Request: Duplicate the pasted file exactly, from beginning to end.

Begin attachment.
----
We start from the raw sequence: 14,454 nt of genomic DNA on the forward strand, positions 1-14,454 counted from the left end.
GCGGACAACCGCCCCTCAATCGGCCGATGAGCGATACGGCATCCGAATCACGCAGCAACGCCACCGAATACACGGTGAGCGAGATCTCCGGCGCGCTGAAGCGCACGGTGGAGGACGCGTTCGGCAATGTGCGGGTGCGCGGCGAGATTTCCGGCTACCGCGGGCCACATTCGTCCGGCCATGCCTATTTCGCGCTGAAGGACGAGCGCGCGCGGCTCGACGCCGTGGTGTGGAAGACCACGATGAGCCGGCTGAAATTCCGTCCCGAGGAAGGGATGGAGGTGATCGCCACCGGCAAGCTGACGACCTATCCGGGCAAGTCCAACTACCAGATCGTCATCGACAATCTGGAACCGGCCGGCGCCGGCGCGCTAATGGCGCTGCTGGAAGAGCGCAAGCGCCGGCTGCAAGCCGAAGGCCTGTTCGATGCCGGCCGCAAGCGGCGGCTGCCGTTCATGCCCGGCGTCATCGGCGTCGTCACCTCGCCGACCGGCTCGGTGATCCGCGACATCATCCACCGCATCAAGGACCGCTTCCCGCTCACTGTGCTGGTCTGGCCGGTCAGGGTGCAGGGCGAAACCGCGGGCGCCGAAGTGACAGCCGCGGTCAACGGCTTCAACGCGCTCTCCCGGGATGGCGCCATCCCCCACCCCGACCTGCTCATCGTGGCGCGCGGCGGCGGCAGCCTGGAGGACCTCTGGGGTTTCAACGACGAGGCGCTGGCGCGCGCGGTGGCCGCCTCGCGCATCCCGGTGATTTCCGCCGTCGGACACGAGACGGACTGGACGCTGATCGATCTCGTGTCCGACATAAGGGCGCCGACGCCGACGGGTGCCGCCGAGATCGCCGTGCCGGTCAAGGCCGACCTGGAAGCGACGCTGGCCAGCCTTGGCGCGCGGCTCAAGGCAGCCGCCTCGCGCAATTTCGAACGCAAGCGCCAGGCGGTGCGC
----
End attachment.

We start from the raw sequence: 14,454 nt of genomic DNA on the forward strand, positions 1-14,454 counted from the left end.
GCGGACAACCGCCCCTCAATCGGCCGATGAGCGATACGGCATCCGAATCACGCAGCAACGCCACCGAATACACGGTGAGCGAGATCTCCGGCGCGCTGAAGCGCACGGTGGAGGACGCGTTCGGCAATGTGCGGGTGCGCGGCGAGATTTCCGGCTACCGCGGGCCACATTCGTCCGGCCATGCCTATTTCGCGCTGAAGGACGAGCGCGCGCGGCTCGACGCCGTGGTGTGGAAGACCACGATGAGCCGGCTGAAATTCCGTCCCGAGGAAGGGATGGAGGTGATCGCCACCGGCAAGCTGACGACCTATCCGGGCAAGTCCAACTACCAGATCGTCATCGACAATCTGGAACCGGCCGGCGCCGGCGCGCTAATGGCGCTGCTGGAAGAGCGCAAGCGCCGGCTGCAAGCCGAAGGCCTGTTCGATGCCGGCCGCAAGCGGCGGCTGCCGTTCATGCCCGGCGTCATCGGCGTCGTCACCTCGCCGACCGGCTCGGTGATCCGCGACATCATCCACCGCATCAAGGACCGCTTCCCGCTCACTGTGCTGGTCTGGCCGGTCAGGGTGCAGGGCGAAACCGCGGGCGCCGAAGTGACAGCCGCGGTCAACGGCTTCAACGCGCTCTCCCGGGATGGCGCCATCCCCCACCCCGACCTGCTCATCGTGGCGCGCGGCGGCGGCAGCCTGGAGGACCTCTGGGGTTTCAACGACGAGGCGCTGGCGCGCGCGGTGGCCGCCTCGCGCATCCCGGTGATTTCCGCCGTCGGACACGAGACGGACTGGACGCTGATCGATCTCGTGTCCGACATAAGGGCGCCGACGCCGACGGGTGCCGCCGAGATCGCCGTGCCGGTCAAGGCCGACCTGGAAGCGACGCTGGCCAGCCTTGGCGCGCGGCTCAAGGCAGCCGCCTCGCGCAATTTCGAACGCAAGCGCCAGGCGGTGCGC